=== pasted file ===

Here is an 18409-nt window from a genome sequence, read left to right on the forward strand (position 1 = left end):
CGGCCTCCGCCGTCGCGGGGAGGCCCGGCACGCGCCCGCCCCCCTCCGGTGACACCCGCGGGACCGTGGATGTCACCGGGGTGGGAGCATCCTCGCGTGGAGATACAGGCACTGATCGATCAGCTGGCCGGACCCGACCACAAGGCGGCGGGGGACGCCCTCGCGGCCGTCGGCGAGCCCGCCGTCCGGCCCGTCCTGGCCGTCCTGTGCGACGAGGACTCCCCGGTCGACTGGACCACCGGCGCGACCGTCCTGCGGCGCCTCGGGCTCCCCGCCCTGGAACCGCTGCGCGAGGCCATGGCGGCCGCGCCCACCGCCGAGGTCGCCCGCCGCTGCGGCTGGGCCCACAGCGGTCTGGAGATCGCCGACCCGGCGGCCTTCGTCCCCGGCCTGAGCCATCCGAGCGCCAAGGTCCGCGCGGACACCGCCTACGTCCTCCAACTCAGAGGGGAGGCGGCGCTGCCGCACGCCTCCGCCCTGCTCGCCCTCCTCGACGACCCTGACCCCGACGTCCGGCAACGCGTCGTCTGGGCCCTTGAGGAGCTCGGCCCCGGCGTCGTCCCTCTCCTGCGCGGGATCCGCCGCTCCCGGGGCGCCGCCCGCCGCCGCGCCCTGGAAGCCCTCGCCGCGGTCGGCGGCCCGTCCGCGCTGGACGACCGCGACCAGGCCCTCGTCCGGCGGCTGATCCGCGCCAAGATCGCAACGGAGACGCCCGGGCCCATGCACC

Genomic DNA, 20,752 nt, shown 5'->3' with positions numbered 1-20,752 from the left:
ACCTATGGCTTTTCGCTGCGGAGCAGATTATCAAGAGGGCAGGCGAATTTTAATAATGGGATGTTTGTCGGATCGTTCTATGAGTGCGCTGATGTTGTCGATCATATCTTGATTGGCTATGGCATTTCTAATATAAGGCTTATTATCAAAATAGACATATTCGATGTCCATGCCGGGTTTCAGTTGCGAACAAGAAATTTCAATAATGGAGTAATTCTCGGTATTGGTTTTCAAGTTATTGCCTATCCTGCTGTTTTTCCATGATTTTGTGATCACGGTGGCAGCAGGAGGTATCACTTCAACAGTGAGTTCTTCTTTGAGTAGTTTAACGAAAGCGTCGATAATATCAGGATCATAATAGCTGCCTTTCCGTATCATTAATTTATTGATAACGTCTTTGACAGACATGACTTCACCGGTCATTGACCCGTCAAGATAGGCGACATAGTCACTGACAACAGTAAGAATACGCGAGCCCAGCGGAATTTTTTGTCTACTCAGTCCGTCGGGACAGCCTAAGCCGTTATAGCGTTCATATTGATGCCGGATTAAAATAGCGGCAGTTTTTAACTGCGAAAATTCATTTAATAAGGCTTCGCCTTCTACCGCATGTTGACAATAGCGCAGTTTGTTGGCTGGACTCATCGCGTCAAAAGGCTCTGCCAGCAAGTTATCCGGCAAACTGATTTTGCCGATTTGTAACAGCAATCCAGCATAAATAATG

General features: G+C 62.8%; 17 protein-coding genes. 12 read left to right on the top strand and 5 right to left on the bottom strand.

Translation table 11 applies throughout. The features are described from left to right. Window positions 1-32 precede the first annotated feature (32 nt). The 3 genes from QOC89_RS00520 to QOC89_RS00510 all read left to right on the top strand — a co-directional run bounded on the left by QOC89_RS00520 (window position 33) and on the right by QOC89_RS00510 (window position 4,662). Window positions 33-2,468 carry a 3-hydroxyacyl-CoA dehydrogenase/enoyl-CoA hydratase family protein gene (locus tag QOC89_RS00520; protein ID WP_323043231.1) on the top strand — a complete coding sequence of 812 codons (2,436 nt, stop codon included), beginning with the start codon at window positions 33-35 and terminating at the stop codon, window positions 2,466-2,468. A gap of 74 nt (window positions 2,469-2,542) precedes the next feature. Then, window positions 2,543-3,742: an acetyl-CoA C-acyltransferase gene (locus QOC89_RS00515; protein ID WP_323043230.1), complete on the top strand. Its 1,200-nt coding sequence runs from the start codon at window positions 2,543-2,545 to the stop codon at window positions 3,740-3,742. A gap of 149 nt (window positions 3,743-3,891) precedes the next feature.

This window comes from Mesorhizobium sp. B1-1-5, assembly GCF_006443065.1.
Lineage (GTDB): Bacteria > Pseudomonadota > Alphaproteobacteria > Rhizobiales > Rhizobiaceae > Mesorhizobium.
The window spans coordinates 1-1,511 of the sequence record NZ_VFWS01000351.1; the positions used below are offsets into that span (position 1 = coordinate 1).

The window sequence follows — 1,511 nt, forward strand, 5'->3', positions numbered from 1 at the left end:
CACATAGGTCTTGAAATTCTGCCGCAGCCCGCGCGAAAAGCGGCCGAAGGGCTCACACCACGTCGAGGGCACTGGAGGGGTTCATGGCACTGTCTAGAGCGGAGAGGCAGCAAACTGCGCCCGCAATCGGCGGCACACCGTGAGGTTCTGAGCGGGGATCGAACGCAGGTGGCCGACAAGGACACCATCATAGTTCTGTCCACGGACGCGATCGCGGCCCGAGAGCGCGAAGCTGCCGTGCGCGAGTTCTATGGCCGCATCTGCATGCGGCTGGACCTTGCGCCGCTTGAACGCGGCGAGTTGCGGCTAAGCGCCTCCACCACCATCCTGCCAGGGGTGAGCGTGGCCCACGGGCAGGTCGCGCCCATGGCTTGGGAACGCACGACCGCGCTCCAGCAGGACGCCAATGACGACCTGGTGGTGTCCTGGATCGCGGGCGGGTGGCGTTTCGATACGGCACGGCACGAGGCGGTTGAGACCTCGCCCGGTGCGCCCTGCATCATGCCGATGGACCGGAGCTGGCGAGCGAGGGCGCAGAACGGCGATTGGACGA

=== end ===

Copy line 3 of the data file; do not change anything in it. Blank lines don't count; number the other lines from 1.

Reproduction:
Genomic DNA, 20,752 nt, shown 5'->3' with positions numbered 1-20,752 from the left: